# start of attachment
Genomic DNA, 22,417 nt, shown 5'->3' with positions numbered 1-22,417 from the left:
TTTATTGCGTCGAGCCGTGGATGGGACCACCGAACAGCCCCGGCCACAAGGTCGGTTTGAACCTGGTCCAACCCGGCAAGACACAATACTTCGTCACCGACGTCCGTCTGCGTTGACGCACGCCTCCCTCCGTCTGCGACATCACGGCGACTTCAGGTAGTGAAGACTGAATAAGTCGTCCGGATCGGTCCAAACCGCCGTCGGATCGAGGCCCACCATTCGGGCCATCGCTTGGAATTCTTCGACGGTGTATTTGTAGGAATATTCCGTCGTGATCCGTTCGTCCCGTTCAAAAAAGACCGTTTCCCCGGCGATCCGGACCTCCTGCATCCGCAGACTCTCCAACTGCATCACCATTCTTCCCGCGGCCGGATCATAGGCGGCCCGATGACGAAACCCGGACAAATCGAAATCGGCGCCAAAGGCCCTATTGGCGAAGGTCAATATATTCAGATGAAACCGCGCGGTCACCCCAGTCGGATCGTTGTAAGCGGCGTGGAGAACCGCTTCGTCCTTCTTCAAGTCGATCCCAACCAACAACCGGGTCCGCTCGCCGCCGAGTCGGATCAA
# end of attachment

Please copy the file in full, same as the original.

Genomic DNA, 22,417 nt, shown 5'->3' with positions numbered 1-22,417 from the left:
TTTATTGCGTCGAGCCGTGGATGGGACCACCGAACAGCCCCGGCCACAAGGTCGGTTTGAACCTGGTCCAACCCGGCAAGACACAATACTTCGTCACCGACGTCCGTCTGCGTTGACGCACGCCTCCCTCCGTCTGCGACATCACGGCGACTTCAGGTAGTGAAGACTGAATAAGTCGTCCGGATCGGTCCAAACCGCCGTCGGATCGAGGCCCACCATTCGGGCCATCGCTTGGAATTCTTCGACGGTGTATTTGTAGGAATATTCCGTCGTGATCCGTTCGTCCCGTTCAAAAAAGACCGTTTCCCCGGCGATCCGGACCTCCTGCATCCGCAGACTCTCCAACTGCATCACCATTCTTCCCGCGGCCGGATCATAGGCGGCCCGATGACGAAACCCGGACAAATCGAAATCGGCGCCAAAGGCCCTATTGGCGAAGGTCAATATATTCAGATGAAACCGCGCGGTCACCCCAGTCGGATCGTTGTAAGCGGCGTGGAGAACCGCTTCGTCCTTCTTCAAGTCGATCCCAACCAACAACCGGGTCCGCTCGCCGCCGAGTCGGATCAA